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Medications For Addiction Treatment: Changing Language to Improve Care

Wakeman, Sarah, E.

doi: 10.1097/ADM.0000000000000275
Commentary
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The term medication-assisted treatment has been widely adopted in reference to the use of opioid agonist therapy. Although it is arguably better than the older terms of replacement or substitution therapy, medication-assisted treatment implies that medications are a corollary to whatever the main part of treatment is. No other medication for other health conditions is referred to this way. It has finally been recognized that to improve care and reduce stigma, we must use medically accurate and person-first language, describing those with the disease of addiction as people with substance use disorder. However, to truly change outcomes, we must also alter the language of treatment.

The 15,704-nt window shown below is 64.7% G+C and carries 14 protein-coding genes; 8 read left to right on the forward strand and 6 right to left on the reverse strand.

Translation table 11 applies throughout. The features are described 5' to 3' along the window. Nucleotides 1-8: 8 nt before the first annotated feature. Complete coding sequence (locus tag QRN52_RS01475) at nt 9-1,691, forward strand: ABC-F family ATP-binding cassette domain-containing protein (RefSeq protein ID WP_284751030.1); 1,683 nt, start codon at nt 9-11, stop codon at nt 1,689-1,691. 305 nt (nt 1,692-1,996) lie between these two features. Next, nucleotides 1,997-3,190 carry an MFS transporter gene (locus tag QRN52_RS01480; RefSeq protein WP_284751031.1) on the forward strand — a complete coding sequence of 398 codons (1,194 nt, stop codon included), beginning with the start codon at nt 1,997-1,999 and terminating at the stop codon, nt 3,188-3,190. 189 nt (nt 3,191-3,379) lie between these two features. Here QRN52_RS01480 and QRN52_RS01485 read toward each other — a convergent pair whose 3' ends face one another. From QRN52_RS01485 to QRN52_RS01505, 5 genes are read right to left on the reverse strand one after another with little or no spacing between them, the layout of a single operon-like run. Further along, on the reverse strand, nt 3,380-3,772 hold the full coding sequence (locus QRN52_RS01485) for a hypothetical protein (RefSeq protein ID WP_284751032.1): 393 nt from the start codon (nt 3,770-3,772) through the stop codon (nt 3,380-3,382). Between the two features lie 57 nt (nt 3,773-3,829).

Massachusetts General Hospital, Department of Medicine, Harvard Medical School, Boston, MA.

Send correspondence and reprint requests to Sarah E. Wakeman MD, FASAM, Massachusetts General Hospital, Department of Medicine, Harvard Medical School, 55 Fruit Street, Founders 880, Boston, MA 02114. E-mail: swakeman@partners.org

Received 21 October, 2016

Accepted 24 October, 2016

The authors report no conflicts of interest.

© 2017 American Society of Addiction Medicine